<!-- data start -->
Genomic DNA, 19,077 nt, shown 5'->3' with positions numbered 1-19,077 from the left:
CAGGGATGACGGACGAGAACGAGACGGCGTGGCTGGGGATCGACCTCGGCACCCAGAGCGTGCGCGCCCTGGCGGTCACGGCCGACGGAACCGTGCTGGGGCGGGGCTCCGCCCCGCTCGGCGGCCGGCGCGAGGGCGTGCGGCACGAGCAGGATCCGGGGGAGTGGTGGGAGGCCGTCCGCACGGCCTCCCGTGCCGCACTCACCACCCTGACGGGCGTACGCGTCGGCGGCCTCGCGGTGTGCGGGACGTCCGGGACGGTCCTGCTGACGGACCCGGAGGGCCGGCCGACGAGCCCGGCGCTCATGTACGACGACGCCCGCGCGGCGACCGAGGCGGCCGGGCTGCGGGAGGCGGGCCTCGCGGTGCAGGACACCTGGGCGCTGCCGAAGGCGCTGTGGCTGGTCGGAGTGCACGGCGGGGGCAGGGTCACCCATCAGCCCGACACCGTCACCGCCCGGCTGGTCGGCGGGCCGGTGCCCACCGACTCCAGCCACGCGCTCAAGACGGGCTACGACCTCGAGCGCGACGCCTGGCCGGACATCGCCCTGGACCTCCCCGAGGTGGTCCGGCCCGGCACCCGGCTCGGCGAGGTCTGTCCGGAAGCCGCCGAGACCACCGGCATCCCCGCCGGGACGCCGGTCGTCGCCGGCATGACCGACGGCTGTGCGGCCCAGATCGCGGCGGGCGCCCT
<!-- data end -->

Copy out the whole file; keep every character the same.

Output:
Genomic DNA, 19,077 nt, shown 5'->3' with positions numbered 1-19,077 from the left:
CAGGGATGACGGACGAGAACGAGACGGCGTGGCTGGGGATCGACCTCGGCACCCAGAGCGTGCGCGCCCTGGCGGTCACGGCCGACGGAACCGTGCTGGGGCGGGGCTCCGCCCCGCTCGGCGGCCGGCGCGAGGGCGTGCGGCACGAGCAGGATCCGGGGGAGTGGTGGGAGGCCGTCCGCACGGCCTCCCGTGCCGCACTCACCACCCTGACGGGCGTACGCGTCGGCGGCCTCGCGGTGTGCGGGACGTCCGGGACGGTCCTGCTGACGGACCCGGAGGGCCGGCCGACGAGCCCGGCGCTCATGTACGACGACGCCCGCGCGGCGACCGAGGCGGCCGGGCTGCGGGAGGCGGGCCTCGCGGTGCAGGACACCTGGGCGCTGCCGAAGGCGCTGTGGCTGGTCGGAGTGCACGGCGGGGGCAGGGTCACCCATCAGCCCGACACCGTCACCGCCCGGCTGGTCGGCGGGCCGGTGCCCACCGACTCCAGCCACGCGCTCAAGACGGGCTACGACCTCGAGCGCGACGCCTGGCCGGACATCGCCCTGGACCTCCCCGAGGTGGTCCGGCCCGGCACCCGGCTCGGCGAGGTCTGTCCGGAAGCCGCCGAGACCACCGGCATCCCCGCCGGGACGCCGGTCGTCGCCGGCATGACCGACGGCTGTGCGGCCCAGATCGCGGCGGGCGCCCT